Illiteracy in Egypt | An overview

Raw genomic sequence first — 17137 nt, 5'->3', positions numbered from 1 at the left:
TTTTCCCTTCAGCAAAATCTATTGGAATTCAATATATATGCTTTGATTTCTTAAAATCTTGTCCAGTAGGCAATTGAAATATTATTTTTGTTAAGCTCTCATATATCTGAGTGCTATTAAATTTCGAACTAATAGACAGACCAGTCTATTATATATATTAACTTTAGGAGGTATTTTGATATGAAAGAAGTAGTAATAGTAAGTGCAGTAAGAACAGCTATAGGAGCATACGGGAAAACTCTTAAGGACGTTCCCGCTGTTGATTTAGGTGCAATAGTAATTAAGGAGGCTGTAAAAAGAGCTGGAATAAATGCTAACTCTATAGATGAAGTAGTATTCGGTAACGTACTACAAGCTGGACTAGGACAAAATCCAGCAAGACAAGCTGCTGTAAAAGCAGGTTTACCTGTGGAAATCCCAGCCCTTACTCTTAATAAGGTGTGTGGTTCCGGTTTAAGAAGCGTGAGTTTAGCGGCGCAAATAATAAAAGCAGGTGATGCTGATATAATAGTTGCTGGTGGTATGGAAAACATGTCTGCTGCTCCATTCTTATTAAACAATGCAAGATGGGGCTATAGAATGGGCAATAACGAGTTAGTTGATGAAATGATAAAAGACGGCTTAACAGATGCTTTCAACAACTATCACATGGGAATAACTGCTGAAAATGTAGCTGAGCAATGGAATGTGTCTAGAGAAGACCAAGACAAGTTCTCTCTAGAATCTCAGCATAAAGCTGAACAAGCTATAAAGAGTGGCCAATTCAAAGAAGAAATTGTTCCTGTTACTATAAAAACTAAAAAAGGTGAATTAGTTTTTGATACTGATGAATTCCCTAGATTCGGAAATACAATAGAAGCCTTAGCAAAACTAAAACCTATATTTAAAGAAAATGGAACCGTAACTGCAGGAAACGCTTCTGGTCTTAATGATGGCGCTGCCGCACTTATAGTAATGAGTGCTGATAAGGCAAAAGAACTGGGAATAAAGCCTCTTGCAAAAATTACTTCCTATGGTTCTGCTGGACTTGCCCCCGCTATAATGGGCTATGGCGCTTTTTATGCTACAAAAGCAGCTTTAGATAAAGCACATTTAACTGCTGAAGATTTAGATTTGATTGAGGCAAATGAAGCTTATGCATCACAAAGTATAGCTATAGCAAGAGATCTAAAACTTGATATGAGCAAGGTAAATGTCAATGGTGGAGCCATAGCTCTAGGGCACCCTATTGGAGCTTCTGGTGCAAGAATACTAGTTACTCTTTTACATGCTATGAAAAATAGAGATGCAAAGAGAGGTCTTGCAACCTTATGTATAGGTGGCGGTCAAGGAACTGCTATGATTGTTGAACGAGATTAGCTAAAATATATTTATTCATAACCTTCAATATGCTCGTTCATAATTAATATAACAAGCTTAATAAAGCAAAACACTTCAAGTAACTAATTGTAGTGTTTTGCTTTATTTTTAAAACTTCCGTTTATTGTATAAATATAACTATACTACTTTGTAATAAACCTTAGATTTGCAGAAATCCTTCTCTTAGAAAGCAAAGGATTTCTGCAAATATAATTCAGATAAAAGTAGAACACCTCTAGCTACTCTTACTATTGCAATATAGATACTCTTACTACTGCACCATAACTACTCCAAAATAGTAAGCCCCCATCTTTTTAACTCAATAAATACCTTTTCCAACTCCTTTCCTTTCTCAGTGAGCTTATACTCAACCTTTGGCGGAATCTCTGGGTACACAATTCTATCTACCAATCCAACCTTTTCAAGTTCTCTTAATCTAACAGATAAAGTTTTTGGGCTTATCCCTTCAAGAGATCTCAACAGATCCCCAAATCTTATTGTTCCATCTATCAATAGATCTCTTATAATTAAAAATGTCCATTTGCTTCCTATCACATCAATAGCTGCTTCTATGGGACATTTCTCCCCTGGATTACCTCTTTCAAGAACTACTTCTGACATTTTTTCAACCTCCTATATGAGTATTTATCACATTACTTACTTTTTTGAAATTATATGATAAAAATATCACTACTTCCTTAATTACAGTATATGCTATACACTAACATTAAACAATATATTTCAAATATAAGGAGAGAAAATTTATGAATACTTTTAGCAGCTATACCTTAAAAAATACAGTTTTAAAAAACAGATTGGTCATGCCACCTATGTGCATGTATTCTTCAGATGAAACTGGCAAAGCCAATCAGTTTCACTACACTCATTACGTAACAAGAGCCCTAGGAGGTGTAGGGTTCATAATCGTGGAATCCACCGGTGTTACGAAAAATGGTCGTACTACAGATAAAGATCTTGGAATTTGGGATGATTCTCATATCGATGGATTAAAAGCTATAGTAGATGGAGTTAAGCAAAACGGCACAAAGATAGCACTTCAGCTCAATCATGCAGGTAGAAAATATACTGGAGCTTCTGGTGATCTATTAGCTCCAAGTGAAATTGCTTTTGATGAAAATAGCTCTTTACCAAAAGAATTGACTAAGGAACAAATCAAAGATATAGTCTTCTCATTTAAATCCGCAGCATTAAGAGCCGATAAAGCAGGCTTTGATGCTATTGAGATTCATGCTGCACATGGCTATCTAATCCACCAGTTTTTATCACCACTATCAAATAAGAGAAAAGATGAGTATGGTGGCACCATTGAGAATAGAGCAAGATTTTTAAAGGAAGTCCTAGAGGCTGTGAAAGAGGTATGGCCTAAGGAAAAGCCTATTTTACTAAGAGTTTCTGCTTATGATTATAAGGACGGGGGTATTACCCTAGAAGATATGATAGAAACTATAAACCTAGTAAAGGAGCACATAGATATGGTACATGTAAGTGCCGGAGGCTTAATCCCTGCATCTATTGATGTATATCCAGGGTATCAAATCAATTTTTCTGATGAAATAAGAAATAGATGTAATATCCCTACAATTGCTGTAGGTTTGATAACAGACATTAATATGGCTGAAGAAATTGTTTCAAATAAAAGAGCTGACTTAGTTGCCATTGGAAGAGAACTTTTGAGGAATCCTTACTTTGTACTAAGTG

Illiteracy in Egypt | An overview Illiteracy in Egypt Illiteracy is a huge problem, which face the developing countries and of course some of the developed countries. Who we can call an illiterate? An illiterate is a person who is unable to read or write. The rate of illiteracy is high in Egypt especially for women. The rate of illiteracy in Egypt in 2002 is approximately 34.2, while 45.4 percent is women. According to Arab Human Development Report; the illiteracy in the Arab world has reached 65 million, two thirds of them women. The illiteracy problem is caused by many things; one of the causes is poverty and another one is the lack of education of the parents. For example poverty; people want their children to learn, but can not afford enough money to make that dream come true. For the poor parents, it is a dream to make his children enter a school, because he wants his son to achieve something he could not do. This is a reason why illiteracy is high in the rural areas in Egypt. This is not only in rural areas, but also in big citie s in Cairo and the main reason for that is poverty; people cannot afford money to pay for their children school expenses, so they do not enter school and of course they become illiterate. This essay will first demonstrate the causes behind illiteracy and will try to find solutions for this problem. There are a number of causes behind the increased rate of illiteracy in Egypt, one of which is family pressure on women specifically from husbands, most of the husbands do not want their wifes to learn, specially the illiterate husbands. In the rural areas it is nearly impossible to convince the husband to attach his wife to a learning system. The husband is convinced that his wife has no need to learn. She only needs to serve her house, so what is the need of learning. Most of the girls wants to learn, but as they grow this feeling vanishes with time. Therefore in most of the cases the illiterate husband is the cause for the illiteracy of his daughter and wife. Another aspect of the problem is that husbands do not want to learn, they say why to learn, while I got my wife and my farm to look after, learning is not important. Some people at first are convinced to join educational system, but after some time they leave. Because they are bored, or they do not understand what they were taught or the more advanced group of them leaves after learning how to read and write.† To convince people of the importance of staying with classes is one of the toughest obstacles we face â€Å"(Rashed, 2002, issue no. 604). There is another problem which is the most of the people leaves after they are able to read and write, and he or she think that this is enough, but this is a problem, because if he or she did not exercise a lot he will forget what he learned and that is the ability to read and write. You can teach people how to read and write in a nine-month program, but according to a recently conducted field study by WSA, if people stop their education at that point, there is a big chance they will forget what they have been taught in a period ranging from six to 12 months (Rashed, 2002, issue no. 604). Some of the illiterate people are wealthy, they does not see a reason for learning, as they demonstrate it â€Å"what did the educated people get? This is a result of the socioeconomic problems in the country† (Abdoun, 2009, Daily News Egypt). That kind of people is nearly impossible to convince, because he thinks that he got enough money, so he think why do I need to learn? I got enough money for my self and my children. But what he does not know that his children will suffer after he dies. Because of course he prevents his children from learning. If he has a son from he make him works with him and if he has a daughter he will make her wait for marriage. In large cities like Egypt most people are poor; maybe due to the low income. People do not find money to spend on their children to learn. Nowadays in high school every student should take a lesson after school to understand the subject, because he did not understand what he was taught in school. Most of the parent can not a fford to pay for that lesson so the student fail and leaves the school. Illiteracy has many negative effects, not only on the person himself, but also for his own country; first of all, if a country has a high illiteracy rate, it will be very hard for this country to develop, because the countries develop with its people, not with itself. If people have knowledge they can do anything like gain a lot of money, invent new things, which leads to the development of their country. Second, illiteracy make people naà ¯ve easy to trick, because if you ask a question to an illiterate person and he does not know the answer, anything you say he will believe it, so he can be trick because of his illiteracy. Finally, illiterate people can not be a well known person Can an illiterate person be a president for example? Of course not, because he does not have any information to give or to convince people with. Although there are many solutions to eradicate illiteracy, not many of them work. Why is that? Because only a small group of people accept to learn, while the other leaves after a small period or after they learned basic concept, like reading and writing and those are partially illiterate. Illiteracy eradication programs have spread in Egypt to help illiterate people, but not all of it has been successful. One of these programs tries to employ young graduates and teach them, how to teach illiterate people. But the program is not that successful, why? Because of many reasons; first the graduates are young so they lack training, of course they will be trained, but they do not have the experience of an old teacher on how to teach, not only teach, but teach and deal with an illiterate person. Most of the graduated students look for money and jobs but they did not find what they desired, so they look for any kind of job to get money. After graduating, I didnt find a job. I signed up for the Century Project when I found out it paid LE150 a month.(Nafie, 2003, Issue No. 654).thus most of the graduated student look for just work, so they might not concentrate on the people they are teaching, of course they take courses on how to deal with the illiterate people, but that might not be enough. Because experience is the key to make people learn and make them have a desire in learning. I dont think any of the volunteers really believe in the cause. Most of us are doing it just because we need the money. (Nafie, 2003, Issue No. 654).as one of the volunteers mentioned, if they did not believe in the cause, will they really succeed in what they are doing? One main goal the person whose job is to eradicate the illiteracy should have, this goal is that he really wants to eradicate illiteracy, not just take it as a job. Another main problem is the eradicating programs itself. Maybe it does not suit that illiterate person himself; maybe he can not understand from the person that is teaching him, maybe the time is not suitable for him. It is not just provide the people with classes then leave them. It is providing people with classes and monitors them see what they need, are they comfortable with the way they learn, do they need anything else. The main idea is to motivate and encourage them and make them fell comfortable and make the classes and the schedules suitable for everyone. If this is achieved they will gain a lot from what they are learning. â€Å"An important area is the development of flexible programs which suit different learners needs and interests, meaning flexible schedules and convenient locations† (Abdoun, 2008, Daily News Egypt). There are other ways of eradicating illiteracy that is claimed to work; one of them is by advertising and providing lessons through television.† Utilization of the television channels and broadcasting as a teaching aid for distance education, through the introduction of literacy lessons and educational drama, thus covering all governorates at various periods to enable illiterates follow them regardless of time or place† (UNESCO Egypt report 1).This is good and a new way of learning, but the main question is does most the illiterates have television and if they have, do they have the time to watch literacy lessons on it? Of course not, because most of the illiterate parts in Egypt are concentrated in the rural areas, most of these people are concerned with their farms and work. Moreover most of these people will not want to see these programs on the television. They will say why I should waste my time on watching some program I do not even understand. The rural areas in Eg ypt do not care so much about technology some of them might still be using radios and do not even have a television or even care to have one. They are more concerned with their work, families and their own problems. To make a program like that work it needs awareness, how to know which time this program is aired and how to understand from it. Because when an illiterate person starts to learn, especially old people (people above the age of 30) they find most of the course or the program very hard to understand, so they start to fear what is coming and they ask themselves how I am going to understand the complex parts, when I can not even understand the easy part. Many ways of eradicating illiteracy had failed, because people do not have their expectations meet. This paragraph will provide few solutions, from all the information gathered about how to eradicate illiteracy. First of all, women is not like men they are easily convinced, if someone sit with them and talk and understand their problem, they might provide a solution for them.The best suited for this mission is one who is not working for money, but the one whose gladly dedicating his life to solve this problem, who believes that he or she can solve it if he or she tries. These descriptions mostly applied on female instructors; because they are enthusiastic and realistic about their work. According to one of the volunteers she said â€Å"we will make the project succeed. As long as there are a few like us, who are keen on teaching those in need, a lot of people will be able to overcome illiteracy. (Nafie, 2003, Issue No. 654).Other are men volunteer for the illiteracy eradicating program, which this essay explained some of the works for money and the others work because they did no t find a job. These kinds of people must be removed and replaced with people such as these women who do not work for money; they work to educate illiterate people. Another one of the female volunteers said â€Å"the money was not a motivational factor.†What can you do with LE150 these days anyway? she asked. Those who were doing it for the money, she said, dont deserve the job† (Nafie, 2003, Issue No. 654).Many women do not work for money, so they are the best candidates for the jobs. The question now how to convince husbands; by telling and showing him examples of literate people and demonstrate what his wife will be if she is literate, how she will understand him and her children better. That also applies for him, what he will be after he is a literate person how it will help him with his work and also make him a better person. Fighting illiteracy is not to make people learn how to read and write, it is a long way that involves convincing the illiterate women to go on with studying in the program, and convince the husbands about the essential of letting their wives continue their education. One big way of illiteracy eradicating is the family support. If the family is supportive enough the illiterate member of this family will continue to learn, not just stop by learning how to read and write and if they continue to support this illiterate member in their family he becomes a fully literate person, it means that he will have a degree. For the wealthy people who are illiterate they should understand if they make their children learn that should make things easy for him. His son will be able to take after his father job and even expand it. Because he learned in details how this job works. In the end the illiteracy eradicating process depends on the instructors and how can they convince and encourage people to learn. To sum up , illiteracy is a huge problem which is facing Egypt, but not only Egypt, the whole world is facing that problem. There are many problems which are causing illiteracy in Egypt, one of them is family pressure on women specifically from husbands, another one is the husband themselves dont want to learn and there is the rich illiterate people who do not care about learning. The effect of illiteracy is huge, a country with huge rate of illiteracy will not be developed country and illiteracy makes people naà ¯ve easy to trick. The illiterate person will be as he is until he dies without doing anything for himself or his country. There is some solutions that did not work for eradicating illiteracy, for example; people that only work for money not to eradicate illiteracy they are not dedicated to their job, so they will teach without care about the person in front of them. Also there is the television lesson for illiterate people, which illiterate people might not understand it, another thing the government provides programs for eradicating illiteracy that do not suit all the illiterate people. Finally, there are some solutions for eradicating illiteracy. For women they are easily convinced, if someone understands their thought and what they need they can easily be convinced with the idea of learning. For the husbands, they must see an example of literate husband, to convince them what they or their family will become if they become literate. The illiteracy eradicating process depends on the instructors and how can they convince and encourage people to learn. References Rashed, Dina (2002), Life choices, Al Ahram weekly Retrieved (25/12/2009) from http://weekly.ahram.org.eg/2002/604/fe2.htm Abdoun, Safaa (2008), Illiteracy eradication programs struggle with the numbers, daily news Egypt Retrieved (25/12/2009) from http://www.dailystaregypt.com/printerfriendly.aspx?ArticleID=18209 Abdoun, Safaa (2009), Egypts illiteracy rate drops slightly to 26 pct, daily news Egypt Retrieved (25/12/2009) from http://www.thedailynewsegypt.com/article.aspx?ArticleID=25852 Nafie, Reem (2003), Illiteracy revisited, Al Ahram weekly Retrieved (26/12/2009) from http://weekly.ahram.org.eg/2003/654/eg2.htm UNESCO (2000), country reports Retrieved (26/12/2009) from http://www.unesco.org/education/wef/countryreports/egypt/rapport_1_2.htm